PR1grp().PR1:ProcedureType
PR1grp().PR1:ProcedureCode()
PR1grp().PR1:ProcedureCode(1)
PR1grp().PR1:ProcedureCode(x)
PR1grp().PR1:ProcedurePriority
Viewing a Data Structure
When you click on a name in the Data Structure column, Ensemble displays all the fields in that data structure. This is the [Ensemble] > [HL7 Schemas] > [HL7 Data Structure] page. The following columns of the display are most useful:
The following sample page appears when you click the Data Structure item called 2.3:XCN in the segment structure page above. The page states that the category 2.3 data structure XCN describes an “Extended Composite ID number and name” and consists of fourteen fields. Of these, some are simple values, some are data structures, and some are codes.
Given this information, you can create virtual property paths for the complex PR1grp().PR1:Surgeon field in the message structure 2.3:ADT_A01 as follows:
PR1grp().PR1:Surgeon.familyname
PR1grp().PR1:Surgeon.degree
Viewing a Code Table
When you click on a name in the Code Table column, it lists and explains the valid codes for that field. This is the [Ensemble] > [HL7 Schemas] > [HL7 Code Table] page. The following sample page appears when you click the Code Table item called 2.3:200 in the data structure page shown in the previous section.
The example above shows that the category 2.3 code table 200 describes a “Name type” that can have the value L, O, M, A, C, or D.
This means that if you have an HL7 message with a DocType of 2.3:ADT_A01, it has an optional virtual property with the path PR1grp().PR1:Anesthesiologist.nametype that can contain one of the following values: L, O, M, A, C, or D.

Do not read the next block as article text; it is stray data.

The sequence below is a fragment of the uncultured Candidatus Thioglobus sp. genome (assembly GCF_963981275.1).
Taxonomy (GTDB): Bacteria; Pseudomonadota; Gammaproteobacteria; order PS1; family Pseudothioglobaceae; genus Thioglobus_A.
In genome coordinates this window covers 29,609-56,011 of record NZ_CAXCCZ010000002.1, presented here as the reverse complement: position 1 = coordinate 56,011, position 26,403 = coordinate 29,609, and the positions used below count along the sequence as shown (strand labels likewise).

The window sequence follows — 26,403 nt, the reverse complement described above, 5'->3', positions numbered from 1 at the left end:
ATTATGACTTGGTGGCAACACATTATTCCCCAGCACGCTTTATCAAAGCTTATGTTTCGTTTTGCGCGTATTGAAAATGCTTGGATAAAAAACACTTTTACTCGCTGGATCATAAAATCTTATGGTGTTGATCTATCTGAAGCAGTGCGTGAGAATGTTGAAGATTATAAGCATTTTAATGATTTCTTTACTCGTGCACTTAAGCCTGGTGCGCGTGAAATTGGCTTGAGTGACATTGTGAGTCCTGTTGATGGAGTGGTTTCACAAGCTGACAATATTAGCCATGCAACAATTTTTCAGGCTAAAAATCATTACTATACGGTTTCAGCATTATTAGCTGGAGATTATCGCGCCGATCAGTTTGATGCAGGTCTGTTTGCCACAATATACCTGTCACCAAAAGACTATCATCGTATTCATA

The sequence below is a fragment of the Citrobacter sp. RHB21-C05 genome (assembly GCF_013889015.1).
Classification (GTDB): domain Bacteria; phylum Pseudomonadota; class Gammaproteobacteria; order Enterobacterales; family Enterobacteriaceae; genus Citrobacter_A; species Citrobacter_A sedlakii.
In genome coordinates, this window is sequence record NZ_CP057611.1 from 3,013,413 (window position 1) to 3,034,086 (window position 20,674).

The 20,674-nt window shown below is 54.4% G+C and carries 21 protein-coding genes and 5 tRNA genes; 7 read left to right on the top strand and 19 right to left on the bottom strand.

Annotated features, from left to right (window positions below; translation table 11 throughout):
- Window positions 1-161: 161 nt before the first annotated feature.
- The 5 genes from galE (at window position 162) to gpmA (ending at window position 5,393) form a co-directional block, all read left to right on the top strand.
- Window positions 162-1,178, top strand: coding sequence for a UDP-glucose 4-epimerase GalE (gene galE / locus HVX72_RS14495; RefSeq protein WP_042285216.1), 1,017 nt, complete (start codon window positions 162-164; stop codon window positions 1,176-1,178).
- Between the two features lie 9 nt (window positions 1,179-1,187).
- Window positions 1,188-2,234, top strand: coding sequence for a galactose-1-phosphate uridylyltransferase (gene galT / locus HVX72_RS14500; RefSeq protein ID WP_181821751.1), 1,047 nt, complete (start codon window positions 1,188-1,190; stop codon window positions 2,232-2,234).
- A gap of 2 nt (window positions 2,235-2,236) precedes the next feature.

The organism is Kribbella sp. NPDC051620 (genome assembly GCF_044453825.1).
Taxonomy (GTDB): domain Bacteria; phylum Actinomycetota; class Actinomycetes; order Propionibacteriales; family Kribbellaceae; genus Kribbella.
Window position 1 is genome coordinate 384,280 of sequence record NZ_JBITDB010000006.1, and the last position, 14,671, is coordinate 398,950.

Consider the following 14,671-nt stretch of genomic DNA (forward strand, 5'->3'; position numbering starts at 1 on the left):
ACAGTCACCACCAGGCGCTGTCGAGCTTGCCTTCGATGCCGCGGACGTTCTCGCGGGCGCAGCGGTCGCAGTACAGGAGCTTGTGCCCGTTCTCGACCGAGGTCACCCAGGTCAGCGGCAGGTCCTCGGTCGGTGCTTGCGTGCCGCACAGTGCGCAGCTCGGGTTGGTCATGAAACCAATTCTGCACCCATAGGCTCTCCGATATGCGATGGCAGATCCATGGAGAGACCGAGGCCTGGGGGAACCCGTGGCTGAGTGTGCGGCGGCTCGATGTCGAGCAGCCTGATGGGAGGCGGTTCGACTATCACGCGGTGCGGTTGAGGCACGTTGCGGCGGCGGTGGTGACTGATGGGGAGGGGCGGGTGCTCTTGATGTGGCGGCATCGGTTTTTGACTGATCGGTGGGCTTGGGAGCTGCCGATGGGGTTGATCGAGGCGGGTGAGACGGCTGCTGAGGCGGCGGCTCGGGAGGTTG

Note:
For details, see Syntax Guide in Ensemble Virtual Documents.
Choosing a Different Category
It is a feature of the HL7 standard that a message structure can differ by HL7 version, even when the structure has the same name and number. For example, both HL7 2.4 and HL7 2.5 define a message structure called ORD_O04, but these definitions contain different segments. Ensemble provides the message structure definitions 2.4:ORD_O04 and 2.5:ORD_O04. The [Ensemble] > [HL7 Schemas] > [HL7 Message Structure] page makes it easy to see the differences between the two definitions, as the following two figures show.
Using the Custom Schema Editor
The Custom Schema Editor allows you to create a new custom HL7 schema or edit an existing custom HL7 schema. Typically, a custom schema has a base schema, which is a standard schema or another custom schema. When Ensemble is using the custom schema to parse a message, if the message type, segment, or other element is not defined in the custom schema, it uses the definition in the base schema. Consequently, you only have to define the elements in the custom schema that are not present in the base schema or require a different definition from the one in the base schema. You cannot edit a standard schema.
The most common reason to define a custom schema is to be able to parse HL7 messages with trailing Z segments. Ensemble can handle messages with trailing Z segments that are not defined in the schema, but to do any of the following you need to define a custom schema:
If you have a production that is currently using a standard schema and you need to access trailing Z segment field paths in a data transformation or routing rule, you should do the following:
  1. Use the Custom Schema Editor in the Management Portal to create a new HL7 schema. Enter a name for the custom schema and specify the base schema.
  2. Define the Z segment that can appear in your message. If your Z segment has similar fields to an existing segment in the base schema, you can copy the definition from the base and then modify it as needed. Otherwise, you can create a new segment. You can add fields, delete fields, or change the order of fields.
  3. For each message type that includes the trailing Z segments, create a message type and structure type in the custom schema that is copied from the underlying schema. Add the Z segment to the end of the structure type.
  4. Modify the business service in your production to use the new custom schema instead of the base schema.
  5. Test the production by supplying new messages with the trailing Z segments to the production’s business services. If you view the messages in the message viewer, the Z segments will be shown in blue if they are defined in the schema. Unrecognized segments are shown in black.